XVI, by Julia Karr

Summary: Preparing to receive a government-mandated tattoo declaring her sexual readiness to the public at sixteen, Nina is shattered by a brutal attack on her mother, who before dying reveals to Nina a shocking truth about her past.


Find it at WCPL



  1. I’m always a huge nerd for a good dystopian world, and while XVI’s might not be the most “original” of them, it certainly feels well-thought out and convincing.
    The part I liked best was how it treated the relationships between the teens and their parents/grandparents/other relatives. Most YA books ignore the parents, portray them as controlling obstacles, feature orphans or runaways, etc. However, I loved XVI’s adults. Sure, they were concerned for the safety of their young people and took it seriously, but they also trusted and respected them. They treated them like “you are a young and less-experienced human being” rather than “you are a child.”

    While I believe it had a complete story arc on its own, I can’t wait for the sequel.

  2. Way too typical – this book was a completely generic and bland combination of the “dystopian” and “coming of age” themes. Nina’s father is missing (and clearly working against the rigid government, though Nina struggles to believe this) and her mother dies before she can reveal to Nina a vital secret, but she does have time to reveal an enigmatic and intriguing clue. Soon after, Nina meets a guy that I immediately zeroed in on as the “romantic interest”. She is attracted to him, but too young and naïve to recognize it. I stopped reading after the “first kiss” scene, where the handsome stranger (“love interest”) randomly strikes up a deeply emotional conversation with Nina that leads to a fireworks-inducing kiss. It was one too many cliché of those crammed into 114 pages.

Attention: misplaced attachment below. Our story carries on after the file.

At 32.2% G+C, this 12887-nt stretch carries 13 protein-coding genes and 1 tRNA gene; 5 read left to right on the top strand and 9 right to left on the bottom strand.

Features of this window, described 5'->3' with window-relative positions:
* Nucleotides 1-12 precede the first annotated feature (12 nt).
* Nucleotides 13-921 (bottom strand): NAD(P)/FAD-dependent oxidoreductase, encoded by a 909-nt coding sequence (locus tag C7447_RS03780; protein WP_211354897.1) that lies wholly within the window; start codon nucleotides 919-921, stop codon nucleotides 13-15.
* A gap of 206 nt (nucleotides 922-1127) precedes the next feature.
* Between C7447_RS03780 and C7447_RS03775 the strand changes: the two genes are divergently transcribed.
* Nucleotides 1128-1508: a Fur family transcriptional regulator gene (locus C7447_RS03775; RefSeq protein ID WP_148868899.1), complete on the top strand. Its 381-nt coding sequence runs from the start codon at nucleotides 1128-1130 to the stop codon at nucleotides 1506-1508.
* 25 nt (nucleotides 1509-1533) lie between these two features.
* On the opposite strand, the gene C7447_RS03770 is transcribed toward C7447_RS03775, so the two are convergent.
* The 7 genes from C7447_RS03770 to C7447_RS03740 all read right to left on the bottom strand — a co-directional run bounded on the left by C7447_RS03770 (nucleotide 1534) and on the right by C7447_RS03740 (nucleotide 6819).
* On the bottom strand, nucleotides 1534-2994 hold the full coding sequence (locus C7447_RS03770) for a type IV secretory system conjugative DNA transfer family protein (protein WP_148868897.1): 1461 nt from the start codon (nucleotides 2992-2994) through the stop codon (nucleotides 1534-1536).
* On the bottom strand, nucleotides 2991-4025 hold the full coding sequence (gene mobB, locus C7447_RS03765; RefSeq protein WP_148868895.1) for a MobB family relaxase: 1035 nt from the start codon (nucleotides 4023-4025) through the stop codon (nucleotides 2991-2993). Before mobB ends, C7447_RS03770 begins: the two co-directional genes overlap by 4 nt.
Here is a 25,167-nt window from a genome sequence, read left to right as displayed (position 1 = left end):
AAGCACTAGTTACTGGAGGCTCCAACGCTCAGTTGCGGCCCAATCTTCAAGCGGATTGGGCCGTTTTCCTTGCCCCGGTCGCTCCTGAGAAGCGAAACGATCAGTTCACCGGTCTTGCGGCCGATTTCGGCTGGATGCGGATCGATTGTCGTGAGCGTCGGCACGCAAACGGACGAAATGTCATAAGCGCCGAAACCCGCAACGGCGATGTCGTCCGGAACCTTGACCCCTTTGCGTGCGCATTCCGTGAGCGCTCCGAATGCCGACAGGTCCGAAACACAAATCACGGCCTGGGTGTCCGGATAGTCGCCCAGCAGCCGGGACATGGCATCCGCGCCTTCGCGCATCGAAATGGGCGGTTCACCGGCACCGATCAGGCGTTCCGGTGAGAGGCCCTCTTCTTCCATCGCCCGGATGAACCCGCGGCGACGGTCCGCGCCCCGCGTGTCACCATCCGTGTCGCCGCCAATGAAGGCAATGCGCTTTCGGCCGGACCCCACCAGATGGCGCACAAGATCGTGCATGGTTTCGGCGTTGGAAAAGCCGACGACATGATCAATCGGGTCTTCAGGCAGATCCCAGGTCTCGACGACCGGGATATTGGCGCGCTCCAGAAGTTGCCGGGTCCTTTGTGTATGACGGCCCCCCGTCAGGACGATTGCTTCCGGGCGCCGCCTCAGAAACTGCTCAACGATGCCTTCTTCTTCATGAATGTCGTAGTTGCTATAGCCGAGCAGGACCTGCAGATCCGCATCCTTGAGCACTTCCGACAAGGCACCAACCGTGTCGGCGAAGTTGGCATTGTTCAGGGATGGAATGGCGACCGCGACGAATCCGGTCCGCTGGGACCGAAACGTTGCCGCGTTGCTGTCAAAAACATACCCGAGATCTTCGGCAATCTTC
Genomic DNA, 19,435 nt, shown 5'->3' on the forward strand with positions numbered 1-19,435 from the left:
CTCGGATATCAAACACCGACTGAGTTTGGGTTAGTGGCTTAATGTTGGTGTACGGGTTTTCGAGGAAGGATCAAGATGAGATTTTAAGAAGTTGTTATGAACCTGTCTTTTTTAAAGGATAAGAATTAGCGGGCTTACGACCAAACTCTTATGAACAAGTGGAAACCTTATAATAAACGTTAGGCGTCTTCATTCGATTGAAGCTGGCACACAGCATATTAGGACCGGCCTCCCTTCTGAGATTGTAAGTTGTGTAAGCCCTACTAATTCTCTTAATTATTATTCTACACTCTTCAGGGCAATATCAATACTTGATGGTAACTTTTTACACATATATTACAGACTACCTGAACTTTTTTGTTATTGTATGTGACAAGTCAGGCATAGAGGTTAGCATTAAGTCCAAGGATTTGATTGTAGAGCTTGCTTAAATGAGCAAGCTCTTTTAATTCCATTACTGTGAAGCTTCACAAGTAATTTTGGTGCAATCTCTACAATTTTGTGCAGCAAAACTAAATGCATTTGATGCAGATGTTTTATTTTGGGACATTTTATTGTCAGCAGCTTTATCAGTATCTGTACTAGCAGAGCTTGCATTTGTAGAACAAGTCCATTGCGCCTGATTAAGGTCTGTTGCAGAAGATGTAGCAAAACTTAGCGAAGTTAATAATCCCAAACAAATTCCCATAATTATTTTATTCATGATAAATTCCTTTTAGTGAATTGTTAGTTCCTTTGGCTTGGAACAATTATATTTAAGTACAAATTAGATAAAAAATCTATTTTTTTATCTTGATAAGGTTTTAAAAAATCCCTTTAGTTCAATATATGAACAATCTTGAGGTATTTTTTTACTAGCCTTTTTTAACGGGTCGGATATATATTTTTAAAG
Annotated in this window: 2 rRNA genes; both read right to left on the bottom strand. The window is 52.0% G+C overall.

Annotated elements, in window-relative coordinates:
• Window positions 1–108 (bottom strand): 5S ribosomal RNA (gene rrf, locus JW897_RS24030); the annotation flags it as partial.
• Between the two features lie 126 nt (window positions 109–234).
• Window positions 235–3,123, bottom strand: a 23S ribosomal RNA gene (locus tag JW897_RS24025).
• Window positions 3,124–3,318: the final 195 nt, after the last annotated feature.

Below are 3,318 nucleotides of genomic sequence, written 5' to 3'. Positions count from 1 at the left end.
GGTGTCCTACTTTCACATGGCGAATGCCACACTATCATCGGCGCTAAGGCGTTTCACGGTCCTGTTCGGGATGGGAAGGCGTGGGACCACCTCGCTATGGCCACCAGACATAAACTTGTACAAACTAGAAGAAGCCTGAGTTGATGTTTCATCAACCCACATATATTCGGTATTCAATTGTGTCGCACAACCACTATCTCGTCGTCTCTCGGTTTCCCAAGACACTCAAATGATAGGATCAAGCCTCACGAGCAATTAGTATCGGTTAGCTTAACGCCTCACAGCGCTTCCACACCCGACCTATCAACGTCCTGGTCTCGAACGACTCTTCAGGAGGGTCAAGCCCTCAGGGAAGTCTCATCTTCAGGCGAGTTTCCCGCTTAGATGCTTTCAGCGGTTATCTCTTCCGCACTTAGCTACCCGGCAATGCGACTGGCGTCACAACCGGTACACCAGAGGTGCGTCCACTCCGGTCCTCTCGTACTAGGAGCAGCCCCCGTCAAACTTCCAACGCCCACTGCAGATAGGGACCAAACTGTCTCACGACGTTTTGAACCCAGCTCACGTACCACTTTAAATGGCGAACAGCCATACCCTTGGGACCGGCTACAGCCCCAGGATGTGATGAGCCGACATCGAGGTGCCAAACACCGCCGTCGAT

I believe that the most important characteristic of a book is, naturally, the characters. The narrator’s voice, personality, and depth largely determine my impression after reading. A completely stereotypical plot can be made glorious through clever, complex characters. However, Julia Karr did not manage this. Nina Ginny was the affectionate, secretly rebellious mom (see: Delirium by Lauren Oliver). Her boyfriend was the abusive partner that the caring mom puts up with to protect her child (see: The Lightening Thief by Rick Riordan). Sal was the enigmatic and hopelessly attractive stranger (see: take your pick). Nina was the uncertain and naïve girl maturing through hardship (see: every single coming of age book). XVI did not live up to my (limited) expectations.

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